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Redwood Falls Gazette - Redwood Falls - MN
  • Taxes, economy discussed at candidate forum

  • A crowd of nearly 50 Redwood area residents gathered at city hall in Redwood Falls Tuesday night, not to take in the city council meeting but to hear another group of politicians. That night the City of Redwood Falls in conjunction with the Coalition of Grater Minnesota Cities, conducted a candidate forum for the state seats up for grabs in Senate District 16.
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  • A crowd of nearly 50 Redwood area residents gathered at city hall in Redwood Falls Tuesday night, not to take in the city council meeting but to hear another group of politicians.
    That night the City of Redwood Falls in conjunction with the Coalition of Grater Minnesota Cities, conducted a candidate forum for the state seats up for grabs in Senate District 16.
    When the newly redistricted boundaries were drawn, Red-wood Falls and the rest of the eastern half of Redwood County (along with a couple of townships in Renville County and other points farther east), became part of SD16 and House District 16B.
    The two candidates for the senate seat, including current Sen. Gary Dahms and his opponent Ted Suss were in attendance at the forum, as were the three candidates for the House District 16B seat, including current Rep. Paul Torkelson and his opponents James Kanne and Jerry Pagel. The forum was moderated by Gary Revier, mayor of the City of Redwood Falls.
    Each candidate was given a two-minute time frame to introduce themselves at the start of the forum, and then the questions began – with the majority of them focusing on taxes and the economy.
    The first question posed to the candidates was about the local government aid (LGA) program, which has seen a dramatic drop in allocations to communities, such as Redwood Falls. Did candidates support LGA, and would they support a $100 million increase to bring the program near allocations from 2002.
    All five candidates spoke in favor of the idea of LGA.
    “I absolutely support the concept,” said Suss, adding however before increases could be made the state legislature has to balance the budget.
    Dahms said he demonstrated support for LGA during his first time as a state senator, adding he would continue that support if he was re-elected.
    He added there is a bipartisan committee which is going to begin meeting during the 2013 session to determine the most efficient and effective way to continue providing LGA to communities.
    “I’m with these guys,” said Pagel, in reference to the support for LGA expressed by Suss and Dahms.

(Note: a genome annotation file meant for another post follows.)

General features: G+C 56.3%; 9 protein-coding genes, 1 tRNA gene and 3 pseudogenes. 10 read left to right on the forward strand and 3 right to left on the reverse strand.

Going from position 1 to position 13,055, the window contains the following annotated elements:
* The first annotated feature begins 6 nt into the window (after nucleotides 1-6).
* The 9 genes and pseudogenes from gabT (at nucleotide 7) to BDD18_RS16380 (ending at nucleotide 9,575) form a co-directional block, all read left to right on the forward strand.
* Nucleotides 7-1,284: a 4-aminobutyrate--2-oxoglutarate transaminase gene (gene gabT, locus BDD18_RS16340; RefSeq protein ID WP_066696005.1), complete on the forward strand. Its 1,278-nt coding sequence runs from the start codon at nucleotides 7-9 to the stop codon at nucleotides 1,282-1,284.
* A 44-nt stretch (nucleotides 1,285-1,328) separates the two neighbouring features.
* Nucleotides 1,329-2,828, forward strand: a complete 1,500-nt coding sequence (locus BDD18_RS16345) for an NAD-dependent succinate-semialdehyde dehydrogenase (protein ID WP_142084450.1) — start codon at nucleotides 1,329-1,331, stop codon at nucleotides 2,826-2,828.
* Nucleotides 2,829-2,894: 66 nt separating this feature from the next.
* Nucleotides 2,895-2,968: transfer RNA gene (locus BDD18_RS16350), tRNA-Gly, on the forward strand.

What must be determined, however, said Pagel is how to pay for that responsibly.
    Kanne expressed his support for LGA, adding one of the best times in the history of Minnesota was during the days of the Minnesota Miracle.
    Those days, from 1971-2000, he said, were a time when there was good support for all units of government.
    “That was a wonderful time for the state,” said Kanne.
    Torkelson said a disparity exists in the state property tax base with communities deemed property tax wealthy and others property tax poor. He supports LGA, adding the distribution of it must reflect the difference between the communities which have a strong tax base and those which don’t.
    Page 2 of 2 - Another question asked of the candidates regarded their preferred method of tax relief for the state.
    Kanne said he would bring back homestead credit, adding the change to the market value program merely shifted the burden of taxes form one group to another.
    Torkelson said he sees the value in a business property tax relief program, adding relief in that area was approved by the legislature but then vetoed by the governor.
    “What we need to do is get balanced help for Greater Minnesota,” said Torkelson.
    Pagel said the state needs to create tax relief that can compete with other states, such as South Dakota and North Dakota, as businesses and people continue to leave the state because of the tax burden.
    Dahms said homestead credit is not the answer, because the state never kept its promise in the amount of funding it said it was going to allocate.
    As an example, he said in 2011 the state said it would pay out $291 million but only ended up paying $151 of what it promised.
    “What we need is a simpler tax program, not what we have now,” said Dahms, adding there are currently 55 different tax classifications in the state. “The problem is when you pull from one area there is an impact one another area.”
    Suss said the market value exclusion which replaced homestead credit is a bad program, adding he would bring back homestead credit.
    When asked about the possibility of expanding the sales tax to additional products for sale, all expressed an interest in expanding that tax to include sales done over the Internet as a way to create fairness.
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